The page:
NY Sports Betting Launch a Success, Data Shows 1.2 Million Created Accounts

A week after New York’s sports betting launch, the activity that caught everyone off-guard does not seem to be slowing down. Data by GeoComply shows that the state’s five authorized sportsbooks have more than 1 million combined registered accounts.

The Number of Unique Players in NY is More Than NJ And PA Combined

Sports betting was launched in New York on January 8. Data shows that until January 17, the number of active accounts in New York was 1.2 million. The number of unique players was 878,000, which is more than New Jersey and Pennsylvania combined in the same period.

Moreover, New Yorkers are getting introduced to regulated online sports betting as 87.8% of them (770,840) are new to the industry, per GeoComply data. Only 9.3% of NY punters have used NJ sportsbooks to place bets.

Up until January 17, data shows that punters from New York showed their loyalty to one sportsbook as data averages 1.36 accounts per player. In the past weekend, the number of geolocation transactions in NY was 17.9 million, which is an increase from the previous week where the number of geological transactions was 17.2 million.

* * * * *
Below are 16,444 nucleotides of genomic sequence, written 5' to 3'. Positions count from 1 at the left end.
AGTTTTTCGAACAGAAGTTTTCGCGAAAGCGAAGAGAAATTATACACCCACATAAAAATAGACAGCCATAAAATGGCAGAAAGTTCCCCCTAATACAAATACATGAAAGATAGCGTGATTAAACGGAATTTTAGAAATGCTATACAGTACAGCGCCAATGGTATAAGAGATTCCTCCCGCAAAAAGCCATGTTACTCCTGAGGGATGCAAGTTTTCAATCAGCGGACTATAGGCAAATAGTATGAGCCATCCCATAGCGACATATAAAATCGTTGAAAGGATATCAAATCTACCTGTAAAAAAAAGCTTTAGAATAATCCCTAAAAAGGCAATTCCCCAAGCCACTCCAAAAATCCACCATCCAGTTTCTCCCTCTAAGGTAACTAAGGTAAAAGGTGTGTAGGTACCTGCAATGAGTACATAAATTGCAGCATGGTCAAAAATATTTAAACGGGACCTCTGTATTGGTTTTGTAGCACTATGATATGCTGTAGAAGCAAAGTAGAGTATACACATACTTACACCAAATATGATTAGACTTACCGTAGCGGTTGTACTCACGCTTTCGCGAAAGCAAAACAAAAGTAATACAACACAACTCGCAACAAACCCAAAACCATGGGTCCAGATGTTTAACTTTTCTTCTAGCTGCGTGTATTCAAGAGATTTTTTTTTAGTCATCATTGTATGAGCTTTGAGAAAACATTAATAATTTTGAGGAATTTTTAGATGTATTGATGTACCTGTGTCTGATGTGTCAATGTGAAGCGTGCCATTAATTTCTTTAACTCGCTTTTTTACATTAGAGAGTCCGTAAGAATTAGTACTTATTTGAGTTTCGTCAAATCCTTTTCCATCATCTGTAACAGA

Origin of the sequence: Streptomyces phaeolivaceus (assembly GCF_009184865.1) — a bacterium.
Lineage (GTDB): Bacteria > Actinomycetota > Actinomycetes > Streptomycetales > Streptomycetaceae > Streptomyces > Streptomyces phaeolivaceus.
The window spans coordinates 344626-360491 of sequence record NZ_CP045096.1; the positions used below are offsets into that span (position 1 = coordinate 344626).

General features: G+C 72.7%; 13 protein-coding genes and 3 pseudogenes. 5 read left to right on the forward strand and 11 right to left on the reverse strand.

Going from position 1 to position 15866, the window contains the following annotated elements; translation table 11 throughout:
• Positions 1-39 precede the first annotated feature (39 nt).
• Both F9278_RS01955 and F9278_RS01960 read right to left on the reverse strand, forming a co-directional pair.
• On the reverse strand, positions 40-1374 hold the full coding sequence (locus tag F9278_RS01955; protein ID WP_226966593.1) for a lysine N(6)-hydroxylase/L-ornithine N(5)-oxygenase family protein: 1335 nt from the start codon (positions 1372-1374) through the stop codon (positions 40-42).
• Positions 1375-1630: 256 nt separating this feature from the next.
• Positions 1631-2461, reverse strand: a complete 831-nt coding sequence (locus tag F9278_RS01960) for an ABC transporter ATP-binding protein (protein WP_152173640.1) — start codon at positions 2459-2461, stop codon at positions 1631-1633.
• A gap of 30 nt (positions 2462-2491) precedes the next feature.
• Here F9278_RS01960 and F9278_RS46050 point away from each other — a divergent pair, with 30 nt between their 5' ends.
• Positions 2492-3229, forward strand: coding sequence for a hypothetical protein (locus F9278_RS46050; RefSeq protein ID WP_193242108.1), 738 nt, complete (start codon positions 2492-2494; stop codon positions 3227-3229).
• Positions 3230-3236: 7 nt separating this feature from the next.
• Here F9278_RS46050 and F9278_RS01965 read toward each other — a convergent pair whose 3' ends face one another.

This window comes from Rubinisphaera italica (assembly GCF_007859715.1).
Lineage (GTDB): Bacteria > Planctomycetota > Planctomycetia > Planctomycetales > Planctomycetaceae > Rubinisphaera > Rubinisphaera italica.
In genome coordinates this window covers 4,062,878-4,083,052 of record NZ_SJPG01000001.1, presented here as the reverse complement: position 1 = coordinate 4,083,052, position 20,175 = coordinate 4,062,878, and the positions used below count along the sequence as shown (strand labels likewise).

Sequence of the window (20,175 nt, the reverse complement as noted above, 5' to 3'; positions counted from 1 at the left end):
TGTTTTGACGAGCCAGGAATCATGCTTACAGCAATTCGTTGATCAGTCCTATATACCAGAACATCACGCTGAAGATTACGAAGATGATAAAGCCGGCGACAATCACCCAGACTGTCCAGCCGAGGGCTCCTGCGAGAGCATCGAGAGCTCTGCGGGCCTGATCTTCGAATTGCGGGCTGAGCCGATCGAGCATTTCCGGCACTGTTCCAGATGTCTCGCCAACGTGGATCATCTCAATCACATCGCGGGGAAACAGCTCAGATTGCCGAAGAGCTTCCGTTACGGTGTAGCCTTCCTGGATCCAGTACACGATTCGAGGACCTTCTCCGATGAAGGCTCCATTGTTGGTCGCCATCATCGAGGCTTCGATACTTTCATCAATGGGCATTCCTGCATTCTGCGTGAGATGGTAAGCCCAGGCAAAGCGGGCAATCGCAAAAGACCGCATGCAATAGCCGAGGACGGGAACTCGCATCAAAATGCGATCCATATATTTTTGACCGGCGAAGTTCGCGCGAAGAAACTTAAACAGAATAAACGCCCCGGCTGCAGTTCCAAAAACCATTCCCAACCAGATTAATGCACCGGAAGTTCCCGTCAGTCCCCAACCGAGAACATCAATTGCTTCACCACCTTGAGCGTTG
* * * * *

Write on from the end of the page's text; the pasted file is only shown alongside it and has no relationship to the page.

Lindsay Slader, GeoComply’s managing director of gaming, stated that New York’s momentum has continued, and the best part about it is that it is home-grown. She also stated that the data indicates that the vast majority of bettors are new to the industry, and it also suggests that the residents in New York are ditching illegal operators to search for legal betting options.

Slader concluded by saying that everyone is surprised with the overall growth of the sports betting industry and that GeoComply is eager to see how many records will be broken from now through the Super Bowl.

New York Gaming Might Also Have a Good Start in 2022

Apart from the success of online sports betting in the state, New York is also looking to improve its relationship with the Seneca Nation of Indians as both parties have ended their dispute and decided to start working on a new gaming compact.

The whole dispute between the tribe and the state started after the misunderstanding over the 2002 gaming compact, which included a 14-year agreement and a 7-year option. The deal stated that the payments of the tribe would rise to 25% by the 14th year, but the Senecas declined to issue these payments in the final seven years.

Matters were taken to courts and after several years of an ongoing dispute, both parties decided that it will be in their best interest to leave history behind and ensure a fruitful and profitable future with the new compact.

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